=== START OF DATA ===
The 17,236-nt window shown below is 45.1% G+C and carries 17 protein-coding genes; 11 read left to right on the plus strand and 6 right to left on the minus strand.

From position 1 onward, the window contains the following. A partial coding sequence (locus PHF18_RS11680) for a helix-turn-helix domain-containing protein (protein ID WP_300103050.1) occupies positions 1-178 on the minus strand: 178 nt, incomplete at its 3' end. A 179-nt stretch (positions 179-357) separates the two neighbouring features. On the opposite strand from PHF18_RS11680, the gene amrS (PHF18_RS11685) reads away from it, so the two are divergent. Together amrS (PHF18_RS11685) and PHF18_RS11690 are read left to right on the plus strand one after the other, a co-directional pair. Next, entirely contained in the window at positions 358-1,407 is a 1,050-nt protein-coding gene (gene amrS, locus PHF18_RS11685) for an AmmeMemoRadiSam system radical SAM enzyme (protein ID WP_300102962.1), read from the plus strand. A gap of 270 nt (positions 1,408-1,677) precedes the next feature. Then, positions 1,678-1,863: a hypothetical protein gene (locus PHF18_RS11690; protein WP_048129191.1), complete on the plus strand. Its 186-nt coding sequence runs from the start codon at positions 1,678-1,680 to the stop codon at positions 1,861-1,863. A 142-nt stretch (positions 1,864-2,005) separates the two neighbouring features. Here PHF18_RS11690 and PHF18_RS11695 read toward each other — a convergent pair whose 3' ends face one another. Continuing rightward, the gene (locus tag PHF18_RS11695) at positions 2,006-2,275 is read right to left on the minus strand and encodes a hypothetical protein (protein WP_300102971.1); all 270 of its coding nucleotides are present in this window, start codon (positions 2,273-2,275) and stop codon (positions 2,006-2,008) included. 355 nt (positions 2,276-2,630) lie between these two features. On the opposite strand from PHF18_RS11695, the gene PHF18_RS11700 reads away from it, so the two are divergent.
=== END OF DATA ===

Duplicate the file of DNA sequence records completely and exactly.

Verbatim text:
The 17,236-nt window shown below is 45.1% G+C and carries 17 protein-coding genes; 11 read left to right on the plus strand and 6 right to left on the minus strand.

From position 1 onward, the window contains the following. A partial coding sequence (locus PHF18_RS11680) for a helix-turn-helix domain-containing protein (protein ID WP_300103050.1) occupies positions 1-178 on the minus strand: 178 nt, incomplete at its 3' end. A 179-nt stretch (positions 179-357) separates the two neighbouring features. On the opposite strand from PHF18_RS11680, the gene amrS (PHF18_RS11685) reads away from it, so the two are divergent. Together amrS (PHF18_RS11685) and PHF18_RS11690 are read left to right on the plus strand one after the other, a co-directional pair. Next, entirely contained in the window at positions 358-1,407 is a 1,050-nt protein-coding gene (gene amrS, locus PHF18_RS11685) for an AmmeMemoRadiSam system radical SAM enzyme (protein ID WP_300102962.1), read from the plus strand. A gap of 270 nt (positions 1,408-1,677) precedes the next feature. Then, positions 1,678-1,863: a hypothetical protein gene (locus PHF18_RS11690; protein WP_048129191.1), complete on the plus strand. Its 186-nt coding sequence runs from the start codon at positions 1,678-1,680 to the stop codon at positions 1,861-1,863. A 142-nt stretch (positions 1,864-2,005) separates the two neighbouring features. Here PHF18_RS11690 and PHF18_RS11695 read toward each other — a convergent pair whose 3' ends face one another. Continuing rightward, the gene (locus tag PHF18_RS11695) at positions 2,006-2,275 is read right to left on the minus strand and encodes a hypothetical protein (protein WP_300102971.1); all 270 of its coding nucleotides are present in this window, start codon (positions 2,273-2,275) and stop codon (positions 2,006-2,008) included. 355 nt (positions 2,276-2,630) lie between these two features. On the opposite strand from PHF18_RS11695, the gene PHF18_RS11700 reads away from it, so the two are divergent.